Photo Information

TERNATE, Philippines – U.S. Navy corpsmen carry a tent that will be used for a shock trauma aid station during Amphibious Landing Exercise 15 here Sept. 30. PHIBLEX is an annual, bilateral training exercise conducted by members of the Armed Forces of the Philippines alongside U.S Marine and Navy forces focused on strengthening the partnership and relationships between the two nations across a range of military operations including disaster relief and complex expeditionary operations. The corpsmen are with Combat Logistics Battalion 31, 31st Marine Expeditionary Unit.

Photo by Cpl. Henry Antenor

Corpsmen set up shock trauma platoon during PHIBLEX 15

9 Oct 2014 | Cpl. Henry Antenor

Corpsmen with Health Service Support Platoon, Combat Logistics Battalion 31, 31st Marine Expeditionary Unit, established a shock trauma platoon center here, Sept. 31.



It is an emergency care facility – or ER – in the field environment, supporting units training at Ternate such as Force Recon Platoon and Company L, Battalion Landing Team 3rd Battalion, 5th Marines, both with the 31st MEU.



STP provides advance trauma life support, increasing the patient’s chance of survival from the point of injury. It has the ability to resuscitate and stabilize the patient before they have to be transferred to a hospital for further care.



 “The STP is capable of treating patients better than a (Battalion Aid Station), providing a higher echelon of care than a first responder,” said Petty Officer 1st Class Wilson Rodriguez, a corpsman with CLB 31, 31st MEU, and a native of Cleveland, Ohio. “When you look at field care, there’s a golden hour where if a (service member) is injured at a high risk training area, they need to be treated and cared for as soon as possible.”



The corpsmen with the STP can open airways, perform minor surgeries and treat heat injuries, to name but a few. The platoon can treat six patients at a time with equipment like ventilators, suction machines, echocardiograms, and more.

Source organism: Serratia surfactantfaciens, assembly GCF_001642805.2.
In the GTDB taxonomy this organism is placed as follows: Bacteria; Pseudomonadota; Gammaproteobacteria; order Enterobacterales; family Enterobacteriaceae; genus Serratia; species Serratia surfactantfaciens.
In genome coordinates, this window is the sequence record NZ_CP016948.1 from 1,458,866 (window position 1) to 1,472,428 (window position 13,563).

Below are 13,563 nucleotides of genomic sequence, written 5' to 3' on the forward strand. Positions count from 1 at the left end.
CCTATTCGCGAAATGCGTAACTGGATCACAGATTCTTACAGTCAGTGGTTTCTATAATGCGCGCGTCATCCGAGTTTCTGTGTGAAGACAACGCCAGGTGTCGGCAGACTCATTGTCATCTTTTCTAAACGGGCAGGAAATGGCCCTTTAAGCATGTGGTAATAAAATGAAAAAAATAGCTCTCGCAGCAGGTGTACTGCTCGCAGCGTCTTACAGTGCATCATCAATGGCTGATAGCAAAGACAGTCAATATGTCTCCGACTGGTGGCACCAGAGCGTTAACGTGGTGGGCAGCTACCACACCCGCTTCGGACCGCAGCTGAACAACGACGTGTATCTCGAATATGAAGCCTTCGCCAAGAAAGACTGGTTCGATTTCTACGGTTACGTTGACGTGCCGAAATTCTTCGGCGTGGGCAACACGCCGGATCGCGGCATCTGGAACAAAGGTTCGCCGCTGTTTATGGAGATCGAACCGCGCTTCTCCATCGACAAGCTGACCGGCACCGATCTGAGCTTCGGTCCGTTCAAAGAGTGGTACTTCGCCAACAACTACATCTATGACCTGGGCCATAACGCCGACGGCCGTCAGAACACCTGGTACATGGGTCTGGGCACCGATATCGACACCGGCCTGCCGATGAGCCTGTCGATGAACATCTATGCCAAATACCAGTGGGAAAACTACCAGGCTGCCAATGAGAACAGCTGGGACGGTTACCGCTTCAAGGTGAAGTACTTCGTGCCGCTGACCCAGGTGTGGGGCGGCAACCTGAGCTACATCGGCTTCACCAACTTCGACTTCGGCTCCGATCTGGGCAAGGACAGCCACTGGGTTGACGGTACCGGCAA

“These instruments are also included during en route care, too,” said Petty Officer 2nd Class Daniel Ollis, a corpsman with CLB-31, 31st MEU, and a native of Cambridge City, Indiana. “If we have a casualty we have to medically evacuate, these instruments can maintain vital signs and produce oxygen for the patient while the nurse is getting them moved.”



For some of the corpsmen, the STP’s capabilities and equipment are new, but they quickly learn what it has to offer to the Marines, according to Rodriguez.



“The corpsmen have been working very hard to set all this up,” said Rodriguez. “We were able to set up the tents and get the equipment to work and learn about each and every piece of the STP while establishing it.”



The majority of the training areas at Ternate are on the beach close to the STP, so an injured Marine can receive care within minutes. Without a nearby STP, it can take an hour – or longer – to transfer a Marine or sailor to a medical facility from some of the remote training locations throughout the Philippines.



“As Marines, we have so much gear we have to carry, so we won’t have a defibrillator or resuscitator [with us] if someone gets hurt,” said Lance Cpl. Kenneth Cook, an infantryman with BLT 3/5, 31st MEU, and a native of Riverton, Utah. “It’s cool that the corpsmen have this set up for us while we train. It should be a standard for any MEU. It’s good to know the corpsmen have our backs.”



PHIBLEX 15 is an annual, bilateral training exercise conducted by members of the Armed Forces of the Philippines alongside U.S Marine and Navy forces focused on strengthening the partnership and relationships between the two nations across a range of military operations including disaster relief and complex expeditionary operations.


31st Marine Expeditionary Unit